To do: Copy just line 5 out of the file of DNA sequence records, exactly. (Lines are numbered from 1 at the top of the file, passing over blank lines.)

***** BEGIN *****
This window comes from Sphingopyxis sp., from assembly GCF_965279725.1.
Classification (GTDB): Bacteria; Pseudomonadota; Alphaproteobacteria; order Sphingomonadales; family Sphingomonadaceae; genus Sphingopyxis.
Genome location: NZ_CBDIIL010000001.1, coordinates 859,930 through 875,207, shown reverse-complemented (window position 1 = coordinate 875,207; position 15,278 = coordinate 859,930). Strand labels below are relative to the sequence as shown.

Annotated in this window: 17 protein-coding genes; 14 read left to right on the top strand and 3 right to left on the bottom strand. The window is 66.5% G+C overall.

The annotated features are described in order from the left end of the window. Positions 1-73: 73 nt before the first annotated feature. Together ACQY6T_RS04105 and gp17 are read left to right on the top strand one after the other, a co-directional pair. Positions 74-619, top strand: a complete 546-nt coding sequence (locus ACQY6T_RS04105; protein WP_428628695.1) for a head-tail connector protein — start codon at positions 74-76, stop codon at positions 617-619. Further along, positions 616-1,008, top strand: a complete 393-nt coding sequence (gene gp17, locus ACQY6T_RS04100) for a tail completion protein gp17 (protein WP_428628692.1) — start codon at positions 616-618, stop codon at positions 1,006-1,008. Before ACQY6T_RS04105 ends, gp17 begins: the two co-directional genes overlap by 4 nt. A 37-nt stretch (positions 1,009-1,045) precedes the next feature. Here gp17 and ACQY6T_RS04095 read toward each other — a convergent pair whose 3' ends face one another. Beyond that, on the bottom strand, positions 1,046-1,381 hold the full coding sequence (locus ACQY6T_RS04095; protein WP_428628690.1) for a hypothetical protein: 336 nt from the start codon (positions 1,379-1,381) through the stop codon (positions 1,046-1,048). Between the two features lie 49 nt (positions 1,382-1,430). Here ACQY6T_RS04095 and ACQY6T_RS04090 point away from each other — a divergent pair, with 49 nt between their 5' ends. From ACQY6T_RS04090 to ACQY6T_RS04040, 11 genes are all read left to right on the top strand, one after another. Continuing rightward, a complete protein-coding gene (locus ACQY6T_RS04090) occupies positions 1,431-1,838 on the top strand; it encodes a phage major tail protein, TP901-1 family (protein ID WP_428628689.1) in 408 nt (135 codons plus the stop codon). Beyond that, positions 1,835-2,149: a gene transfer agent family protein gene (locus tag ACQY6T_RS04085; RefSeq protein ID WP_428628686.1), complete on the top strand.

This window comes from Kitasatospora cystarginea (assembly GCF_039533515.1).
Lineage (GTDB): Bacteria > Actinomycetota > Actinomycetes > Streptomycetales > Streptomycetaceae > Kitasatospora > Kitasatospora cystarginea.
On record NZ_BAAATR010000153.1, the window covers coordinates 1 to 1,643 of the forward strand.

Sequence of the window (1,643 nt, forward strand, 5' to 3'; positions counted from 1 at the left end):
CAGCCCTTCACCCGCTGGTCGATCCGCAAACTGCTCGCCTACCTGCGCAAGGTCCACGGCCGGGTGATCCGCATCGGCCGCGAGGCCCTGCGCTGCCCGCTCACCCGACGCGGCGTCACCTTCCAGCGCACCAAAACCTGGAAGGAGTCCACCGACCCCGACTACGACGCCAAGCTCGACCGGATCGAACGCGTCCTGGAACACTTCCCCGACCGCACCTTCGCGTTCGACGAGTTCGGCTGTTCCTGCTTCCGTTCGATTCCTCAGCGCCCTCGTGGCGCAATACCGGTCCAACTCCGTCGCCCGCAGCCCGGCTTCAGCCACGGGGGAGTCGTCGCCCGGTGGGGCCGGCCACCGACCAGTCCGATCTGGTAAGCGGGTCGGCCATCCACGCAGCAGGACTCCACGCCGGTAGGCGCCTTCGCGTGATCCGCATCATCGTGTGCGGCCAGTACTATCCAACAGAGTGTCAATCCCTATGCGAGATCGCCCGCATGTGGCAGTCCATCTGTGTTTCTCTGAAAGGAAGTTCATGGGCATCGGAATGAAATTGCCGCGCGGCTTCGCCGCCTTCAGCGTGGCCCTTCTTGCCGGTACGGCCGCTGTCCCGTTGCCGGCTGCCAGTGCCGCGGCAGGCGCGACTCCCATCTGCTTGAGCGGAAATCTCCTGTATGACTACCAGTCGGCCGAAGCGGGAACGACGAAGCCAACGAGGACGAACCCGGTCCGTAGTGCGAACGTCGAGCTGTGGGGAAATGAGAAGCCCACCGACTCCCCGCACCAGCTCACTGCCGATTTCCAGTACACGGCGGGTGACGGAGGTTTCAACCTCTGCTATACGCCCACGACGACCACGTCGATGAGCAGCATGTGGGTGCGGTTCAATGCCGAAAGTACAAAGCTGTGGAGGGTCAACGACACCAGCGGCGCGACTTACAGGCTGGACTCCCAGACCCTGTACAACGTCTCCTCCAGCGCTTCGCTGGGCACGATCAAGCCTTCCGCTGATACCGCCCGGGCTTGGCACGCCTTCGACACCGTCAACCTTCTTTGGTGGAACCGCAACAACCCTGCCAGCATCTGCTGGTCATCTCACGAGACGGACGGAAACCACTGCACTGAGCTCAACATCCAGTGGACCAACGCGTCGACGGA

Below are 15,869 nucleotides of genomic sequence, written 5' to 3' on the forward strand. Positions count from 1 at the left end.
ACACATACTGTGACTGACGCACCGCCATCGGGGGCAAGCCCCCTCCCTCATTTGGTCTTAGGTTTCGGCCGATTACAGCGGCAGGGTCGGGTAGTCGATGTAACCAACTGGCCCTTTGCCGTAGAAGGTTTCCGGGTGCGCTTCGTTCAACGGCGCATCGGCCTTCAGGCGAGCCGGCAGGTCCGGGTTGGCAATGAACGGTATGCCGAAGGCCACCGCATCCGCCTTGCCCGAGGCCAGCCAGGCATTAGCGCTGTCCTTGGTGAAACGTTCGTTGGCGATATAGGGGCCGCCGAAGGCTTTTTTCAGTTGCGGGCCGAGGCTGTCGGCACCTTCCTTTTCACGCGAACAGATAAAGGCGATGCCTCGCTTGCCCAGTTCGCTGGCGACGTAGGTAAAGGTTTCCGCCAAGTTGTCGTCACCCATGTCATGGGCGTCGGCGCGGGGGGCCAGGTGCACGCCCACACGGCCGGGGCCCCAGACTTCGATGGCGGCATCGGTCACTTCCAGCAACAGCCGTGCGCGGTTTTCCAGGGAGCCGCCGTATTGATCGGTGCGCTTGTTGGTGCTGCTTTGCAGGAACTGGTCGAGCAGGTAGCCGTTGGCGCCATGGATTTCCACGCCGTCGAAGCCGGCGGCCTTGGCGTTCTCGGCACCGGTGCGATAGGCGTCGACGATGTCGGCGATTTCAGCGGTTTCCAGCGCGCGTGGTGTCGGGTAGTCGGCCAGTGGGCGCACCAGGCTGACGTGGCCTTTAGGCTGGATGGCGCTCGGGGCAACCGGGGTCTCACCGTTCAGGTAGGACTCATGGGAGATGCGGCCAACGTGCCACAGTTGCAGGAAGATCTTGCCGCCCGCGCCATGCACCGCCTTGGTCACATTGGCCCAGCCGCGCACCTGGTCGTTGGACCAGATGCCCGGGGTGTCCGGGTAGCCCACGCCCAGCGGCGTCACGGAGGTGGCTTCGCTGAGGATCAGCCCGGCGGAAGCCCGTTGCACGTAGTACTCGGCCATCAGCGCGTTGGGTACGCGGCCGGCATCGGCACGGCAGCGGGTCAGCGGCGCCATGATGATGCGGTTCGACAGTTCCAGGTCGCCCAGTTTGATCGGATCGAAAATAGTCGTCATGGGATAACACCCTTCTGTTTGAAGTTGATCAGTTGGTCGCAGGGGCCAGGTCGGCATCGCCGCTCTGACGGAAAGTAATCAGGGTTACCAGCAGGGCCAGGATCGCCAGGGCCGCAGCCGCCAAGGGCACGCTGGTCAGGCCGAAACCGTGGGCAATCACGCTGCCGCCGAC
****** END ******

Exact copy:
The annotated features are described in order from the left end of the window. Positions 1-73: 73 nt before the first annotated feature. Together ACQY6T_RS04105 and gp17 are read left to right on the top strand one after the other, a co-directional pair. Positions 74-619, top strand: a complete 546-nt coding sequence (locus ACQY6T_RS04105; protein WP_428628695.1) for a head-tail connector protein — start codon at positions 74-76, stop codon at positions 617-619. Further along, positions 616-1,008, top strand: a complete 393-nt coding sequence (gene gp17, locus ACQY6T_RS04100) for a tail completion protein gp17 (protein WP_428628692.1) — start codon at positions 616-618, stop codon at positions 1,006-1,008. Before ACQY6T_RS04105 ends, gp17 begins: the two co-directional genes overlap by 4 nt. A 37-nt stretch (positions 1,009-1,045) precedes the next feature. Here gp17 and ACQY6T_RS04095 read toward each other — a convergent pair whose 3' ends face one another. Beyond that, on the bottom strand, positions 1,046-1,381 hold the full coding sequence (locus ACQY6T_RS04095; protein WP_428628690.1) for a hypothetical protein: 336 nt from the start codon (positions 1,379-1,381) through the stop codon (positions 1,046-1,048). Between the two features lie 49 nt (positions 1,382-1,430). Here ACQY6T_RS04095 and ACQY6T_RS04090 point away from each other — a divergent pair, with 49 nt between their 5' ends. From ACQY6T_RS04090 to ACQY6T_RS04040, 11 genes are all read left to right on the top strand, one after another. Continuing rightward, a complete protein-coding gene (locus ACQY6T_RS04090) occupies positions 1,431-1,838 on the top strand; it encodes a phage major tail protein, TP901-1 family (protein ID WP_428628689.1) in 408 nt (135 codons plus the stop codon). Beyond that, positions 1,835-2,149: a gene transfer agent family protein gene (locus tag ACQY6T_RS04085; RefSeq protein ID WP_428628686.1), complete on the top strand.